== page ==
Chinese tourist destination has set a GDP target but Covid has put it on hold

Chinese tourist destination has set a GDP target but Covid has put it on hold

Sanya, on Hainan’s south coast, was the top destination for couples flying from three of China’s biggest cities for Chinese Valentine’s Day last week, according to booking site Trip.com.

Lucas Schifres | News from Getty Images | Getty Images

BEIJING — China’s tourist-heavy province of Hainan continues to fall short of the lofty growth targets it set in January.

At the time, the island said it was targeting 9% GDP growth this year. But like China’s economy as a whole, growth is well below initial targets – thanks in large part to outbreaks of a far more easily transmissible strain of Covid.

A surge in Covid infections this month has forced Hainan’s coastal city of Sanya to order tens of thousands of tourists to stay in their hotels and local residents to stay home. Haikou, the provincial capital, also issued stay-at-home orders.

Airlines canceled flights and left tourists stranded on Hainan Island since Saturday. In recent days, some people have been able to return to the mainland on state-organized charter flights.

But questions remain — about the uniform implementation of hotel stay subsidies, the cost of groceries, and how quickly most tourists can return to their homes.

“Hainan’s public image and reputation has been damaged in the short term,” said Jacques Penhirin, partner in Oliver Wyman’s Greater China office. “When I talk to the customer, everyone looks at the bookings [the upcoming fall holiday] which are still quite resilient. People haven’t canceled yet, but it doesn’t look good. Probably less than last year.”

It’s going to be bad for luxury brands and hospitality “at least until next year’s Chinese New Year,” he said, referring to the Lunar New Year holiday at the end of January 2023.

Hainan’s economy

In late July, China’s leaders hinted that the country could miss the GDP target of around 5.5% set in March. Beijing has signaled neither large-scale stimulus nor a change in its “dynamic zero-Covid” policy.

According to official figures, the economy grew by just 2.5% in the first half of the year. Even at this sluggish pace, Hainan’s economy lagged behind, growing just 1.6% in the first half of 2022.

That’s a sharp slowdown from the island’s 11.2% GDP growth for all of 2021.

In fact, Hainan’s growth last year was only surpassed by that of Hubei province, said Ying Zhang, a research analyst at the Economist Intelligence Unit.

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“Due to international travel restrictions, Hainan has benefited from tourism revenue, which grew nearly 60% last year,” she said. Zhang estimates that tourism accounts for more than 80% of Hainan’s economy.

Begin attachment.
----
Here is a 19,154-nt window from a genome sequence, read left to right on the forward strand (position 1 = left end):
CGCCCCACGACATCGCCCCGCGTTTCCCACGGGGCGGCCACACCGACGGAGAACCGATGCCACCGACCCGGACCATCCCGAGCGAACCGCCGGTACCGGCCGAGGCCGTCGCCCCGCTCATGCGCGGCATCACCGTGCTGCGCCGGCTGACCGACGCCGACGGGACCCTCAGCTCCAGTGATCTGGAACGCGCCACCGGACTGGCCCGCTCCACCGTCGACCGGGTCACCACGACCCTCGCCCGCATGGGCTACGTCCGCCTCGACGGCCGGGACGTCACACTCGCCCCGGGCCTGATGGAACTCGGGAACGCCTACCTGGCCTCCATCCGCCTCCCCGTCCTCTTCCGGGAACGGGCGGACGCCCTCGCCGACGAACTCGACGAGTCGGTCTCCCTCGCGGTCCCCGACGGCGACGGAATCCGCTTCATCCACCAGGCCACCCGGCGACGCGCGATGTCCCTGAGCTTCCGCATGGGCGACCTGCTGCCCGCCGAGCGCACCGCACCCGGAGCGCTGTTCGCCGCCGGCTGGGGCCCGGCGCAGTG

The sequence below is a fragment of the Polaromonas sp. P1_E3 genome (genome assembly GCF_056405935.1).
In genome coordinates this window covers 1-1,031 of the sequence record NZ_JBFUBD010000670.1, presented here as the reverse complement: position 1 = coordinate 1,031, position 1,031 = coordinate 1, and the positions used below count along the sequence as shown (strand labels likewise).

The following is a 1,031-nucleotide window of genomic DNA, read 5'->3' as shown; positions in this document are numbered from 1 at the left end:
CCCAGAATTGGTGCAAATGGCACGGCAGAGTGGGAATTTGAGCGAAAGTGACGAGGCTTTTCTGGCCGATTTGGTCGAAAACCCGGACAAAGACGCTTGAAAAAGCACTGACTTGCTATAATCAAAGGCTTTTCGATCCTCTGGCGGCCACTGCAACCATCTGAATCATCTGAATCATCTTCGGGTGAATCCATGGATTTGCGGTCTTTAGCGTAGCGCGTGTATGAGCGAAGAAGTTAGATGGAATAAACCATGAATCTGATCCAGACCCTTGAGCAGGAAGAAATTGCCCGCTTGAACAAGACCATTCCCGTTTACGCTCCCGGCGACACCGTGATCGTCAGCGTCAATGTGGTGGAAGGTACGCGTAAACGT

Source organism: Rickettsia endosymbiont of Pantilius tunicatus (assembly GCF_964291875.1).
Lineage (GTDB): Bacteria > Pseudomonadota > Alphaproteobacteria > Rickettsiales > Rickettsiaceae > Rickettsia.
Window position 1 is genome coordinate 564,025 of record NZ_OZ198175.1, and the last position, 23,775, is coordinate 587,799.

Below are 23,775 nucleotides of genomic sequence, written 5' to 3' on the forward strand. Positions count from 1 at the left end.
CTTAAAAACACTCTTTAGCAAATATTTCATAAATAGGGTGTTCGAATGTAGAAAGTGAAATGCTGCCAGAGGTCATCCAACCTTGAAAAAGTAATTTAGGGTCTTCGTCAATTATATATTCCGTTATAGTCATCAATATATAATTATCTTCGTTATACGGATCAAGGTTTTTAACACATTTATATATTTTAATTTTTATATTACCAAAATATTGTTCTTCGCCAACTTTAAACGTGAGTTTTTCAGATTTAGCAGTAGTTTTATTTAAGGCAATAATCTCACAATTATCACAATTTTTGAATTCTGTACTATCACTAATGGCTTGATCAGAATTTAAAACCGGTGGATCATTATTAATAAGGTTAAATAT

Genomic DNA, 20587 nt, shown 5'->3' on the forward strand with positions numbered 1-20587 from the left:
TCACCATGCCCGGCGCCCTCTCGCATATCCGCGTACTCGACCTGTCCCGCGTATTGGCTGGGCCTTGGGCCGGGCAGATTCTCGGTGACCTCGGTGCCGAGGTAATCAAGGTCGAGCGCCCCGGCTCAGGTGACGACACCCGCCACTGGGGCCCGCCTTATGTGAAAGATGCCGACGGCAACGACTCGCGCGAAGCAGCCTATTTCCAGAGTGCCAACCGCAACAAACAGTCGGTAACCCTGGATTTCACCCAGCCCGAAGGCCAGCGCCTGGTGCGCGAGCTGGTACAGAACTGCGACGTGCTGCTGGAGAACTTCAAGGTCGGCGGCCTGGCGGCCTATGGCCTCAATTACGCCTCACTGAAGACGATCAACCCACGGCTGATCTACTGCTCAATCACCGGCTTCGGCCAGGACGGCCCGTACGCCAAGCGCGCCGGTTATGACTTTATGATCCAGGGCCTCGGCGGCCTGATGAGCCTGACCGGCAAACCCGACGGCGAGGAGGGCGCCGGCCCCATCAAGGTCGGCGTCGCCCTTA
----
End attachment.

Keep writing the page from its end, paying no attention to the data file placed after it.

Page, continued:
Sanya, on Hainan’s south coast, was the top destination for couples flying from three of China’s biggest cities for Chinese Valentine’s Day last week, according to booking site Trip.com.

The island has one of the few beachfront locations for international luxury hotels like Mandarin Oriental and Hyatt in mainland China.

Hainan is also building duty-free malls as part of the central government’s effort to transform the island into a free trade hub and international shopping district.

According to official figures, sales at duty-free shops on the island rose 84% to 60.17 billion yuan ($8.93 billion) last year.

During a consumer goods fair in Hainan in late July, sales at four duty-free shops rose 27% year-on-year to 330 million yuan, the customs bureau said.

Another blow to confidence

So far, cosmetics brands have relied far more on Hainan for sales than affordable luxury brands — potentially as much as a third of their China business, Oliver Wyman’s Penhirin said. He said Hainan generally accounts for less than 5% of China’s affordable luxury brand sales, while high-end luxury products have yet to conquer this market.

An Oliver Wyman survey in May found that after around two months of lockdown in metropolitan Shanghai, respondents from luxury and premium consumer brands scaled back their growth expectations for China for the year by 15 percentage points.

Tens of thousands of tourists were stranded in the resort town of Sanya, Hainan, this week as local Covid outbreaks prompted airlines to cancel flights.

St. | AFP | Getty Images

“The question is definitely when consumers will regain confidence and calm in traveling and shopping, which is further delayed by this incident in Hainan,” Penhirin said, noting he expects this month’s lockdowns to ease into one or two years will be forgotten.

“It’s more about confidence than income itself, especially in luxury goods,” he said.

In the meantime, he said brands should make more efforts to track their inventory in China to ensure products aren’t selling at levels that could trigger a price war.